Credit: VCU Capital News Service/flickr

Peter Dykstra: President Trump’s stealthiest environmental attack may be his biggest.

If you haven't heard of NEPA, you're not alone.

The National Environmental Policy Act (NEPA) is the most sweeping environmental law on America's books.


It requires a thorough study of the environmental impact of any major federal construction project, law or regulation before it becomes the law of the land.

Thus, NEPA has become the bane of the existence of many a developer or "anti-environment" policymaker since that sly ol' treehugger, Richard Milhous Nixon, signed it into law nearly 50 years ago, on January 1, 1970.

The law also created the President's Council on Environmental Quality (CEQ), the leading White House environmental advisors.

But a president who is most often compared to Nixon seems hell-bent on crippling or wiping out several Nixon-era creations, including NOAA, EPA, the Clean Air Act, NEPA, and the Clean Water Act (which Nixon actually vetoed as too costly, but an environmentally bipartisan Congress overrode the veto).

The push for NEPA is largely credited back then to Senator Henry "Scoop" Jackson, a pro-Vietnam War Democratic Senator who exhibited pro-conservation tendencies from time to time. The law called for a process that often took three to five years to measure up, say, a roadbuilding project that might cross swords with an endangered species listing or prospective Clean Water Act violation. (Note: Trump has already found ways around NEPA – for example, exempting the habitat-destroying Border Wall from a multitude of enviro laws, including NEPA.)

A few years ago, the Natural Resources Defense Council defended NEPA's successes with an exhaustive rundown citing examples from all 50 states. But even NEPA's staunchest defenders concede that three to five years' delay on projects can be as burdensome as its requirement for public comment are helpful.

Power transmission line and pipeline projects, including the longstanding tussle over the Keystone XL Pipeline, are front and center lines of conflict in Congress, in court, and in a potentially "streamlined" NEPA process.

An environmental battle that's nearly as venerable as NEPA itself could be drawn into the mix next year. As the Trump Administration pushes for oil drilling in the the Arctic National Wildlife Refuge, conservationists and Indigenous Alaskans are fighting the drilling in a portion of the sprawling refuge. The Interior Department has moved directly to leasing without a full environmental review, something experts say goes directly against NEPA.

For environmentalists, NEPA's requirements for public input could be a major loss. After all, their whimsical play on the NEPA acronym is "Never Eliminate Public Advice."

abcnews.go.com

As seaweed becomes a top crop in East Africa, a new program will help farmers grow it sustainably

The Nature Conservancy is launching a new program in Zanzibar to help seaweed farmers develop sustainable practices and improve the resiliency of the important crop.

Get our Good News newsletter

Get the best positive, solutions-oriented stories we've seen on the intersection of our health and environment, FREE every Tuesday in your inbox. Subscribe here today. Keep the change tomorrow.

www.dw.com

Biodiversity blooms in cities when green spaces go wild

Cities are leaving once manicured green spaces to rewild with native flowers and grasses that attract more diverse insects, birds and wildlife.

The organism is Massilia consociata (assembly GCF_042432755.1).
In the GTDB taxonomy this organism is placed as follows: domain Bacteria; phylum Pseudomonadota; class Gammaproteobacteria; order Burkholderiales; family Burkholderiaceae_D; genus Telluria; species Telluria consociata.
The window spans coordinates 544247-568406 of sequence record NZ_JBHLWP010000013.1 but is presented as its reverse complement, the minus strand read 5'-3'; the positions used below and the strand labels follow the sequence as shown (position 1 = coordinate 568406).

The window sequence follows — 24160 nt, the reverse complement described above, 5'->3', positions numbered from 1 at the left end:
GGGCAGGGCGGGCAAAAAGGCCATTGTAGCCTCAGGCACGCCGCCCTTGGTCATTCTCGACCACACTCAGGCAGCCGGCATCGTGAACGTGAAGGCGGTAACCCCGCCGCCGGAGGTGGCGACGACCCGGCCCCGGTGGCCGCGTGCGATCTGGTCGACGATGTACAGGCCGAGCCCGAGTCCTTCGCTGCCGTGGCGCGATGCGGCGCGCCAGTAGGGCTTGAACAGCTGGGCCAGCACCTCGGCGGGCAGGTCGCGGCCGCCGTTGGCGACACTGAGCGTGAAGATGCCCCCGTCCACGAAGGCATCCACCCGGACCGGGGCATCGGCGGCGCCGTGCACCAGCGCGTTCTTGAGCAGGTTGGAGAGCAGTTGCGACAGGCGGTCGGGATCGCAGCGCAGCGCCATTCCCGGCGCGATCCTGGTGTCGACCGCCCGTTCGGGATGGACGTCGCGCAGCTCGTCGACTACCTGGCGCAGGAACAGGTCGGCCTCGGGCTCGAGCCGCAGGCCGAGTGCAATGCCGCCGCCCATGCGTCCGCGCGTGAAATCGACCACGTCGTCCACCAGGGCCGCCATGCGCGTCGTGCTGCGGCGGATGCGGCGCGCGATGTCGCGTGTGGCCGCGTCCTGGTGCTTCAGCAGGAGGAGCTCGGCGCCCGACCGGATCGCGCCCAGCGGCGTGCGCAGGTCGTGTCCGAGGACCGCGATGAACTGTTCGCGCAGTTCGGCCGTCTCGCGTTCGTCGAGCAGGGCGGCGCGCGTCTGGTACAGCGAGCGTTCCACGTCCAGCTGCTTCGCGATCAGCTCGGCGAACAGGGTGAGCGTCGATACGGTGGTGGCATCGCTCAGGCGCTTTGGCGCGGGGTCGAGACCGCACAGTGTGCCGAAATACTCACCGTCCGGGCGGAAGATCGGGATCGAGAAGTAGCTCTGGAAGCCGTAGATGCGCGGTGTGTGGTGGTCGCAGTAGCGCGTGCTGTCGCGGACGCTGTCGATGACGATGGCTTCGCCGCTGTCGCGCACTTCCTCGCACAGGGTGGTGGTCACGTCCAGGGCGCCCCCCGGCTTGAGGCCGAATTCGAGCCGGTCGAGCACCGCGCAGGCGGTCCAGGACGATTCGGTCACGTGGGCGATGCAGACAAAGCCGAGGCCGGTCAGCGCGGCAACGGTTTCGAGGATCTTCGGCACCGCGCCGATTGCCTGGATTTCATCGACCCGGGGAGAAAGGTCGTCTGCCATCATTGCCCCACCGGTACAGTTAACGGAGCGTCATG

news.mongabay.com

'In the plantations there is hunger and loneliness': The cultural dimensions of food insecurity in Papua

As palm oil companies take over their land, the Marind people of southern Papua, are struggling to feed themselves.

Top Amazon deforestation satellite researcher sacked by Bolsonaro

Just days after Brazilian President Jair Bolsonaro got the bad news that the Amazon 12-month deforestation rate has risen 96% since he took office, his administration fired the researcher overseeing monitoring.
news.mongabay.com

U.N.’s grand plan to save forests hasn’t worked, but some still believe it can

The world's tropical forests are in serious trouble, with deforestation worsening and the sixth mass extinction accelerating faster than scientists previously thought.

www.politico.com

Will your next salmon come from a massive land tank in Florida?

Move aside, fake meat. The future of protein might be salmon raised in a huge, air-conditioned suburban building.
www.wired.com

Your car is spewing microplastics that blow around the world

When you drive, tiny bits of plastic fly off your tires and brakes. And all that road muck is blowing into “pristine" environments like the Arctic.

From our Newsroom

Big Oil flows a little bit backward

Pipelines have had a very bad July (so far).

Beyond the “silver lining” of emissions reductions: Clean energy takes a COVID-19 hit

With job loss and stifled development in the renewable energy sector, economists, politicians, and advocates say policy action is necessary to stay on track.

A fracking giant's fall

Chesapeake Energy was a fracking pioneer on a meteoric rise. Last week, it fell to Earth.

Our annual summer reading list, 2020 edition

EHN staff shares their top book recommendations for the summer.

Coronavirus is creating a crisis of energy insecurity

Fallout from the COVID-19 pandemic has led to unpaid bills and energy shutoffs in many vulnerable US households. Indiana University researchers warn we need to act now to avoid yet another health emergency.

Ode to Jersey

From shark attacks to the "syringe tide"—a brief look at the highs and lows of New Jersey's environmental past.

The Daily Climate

Top news on climate impacts, solutions, politics, drivers.

Don't get left in the rain! Join our Daily Climate newsletter!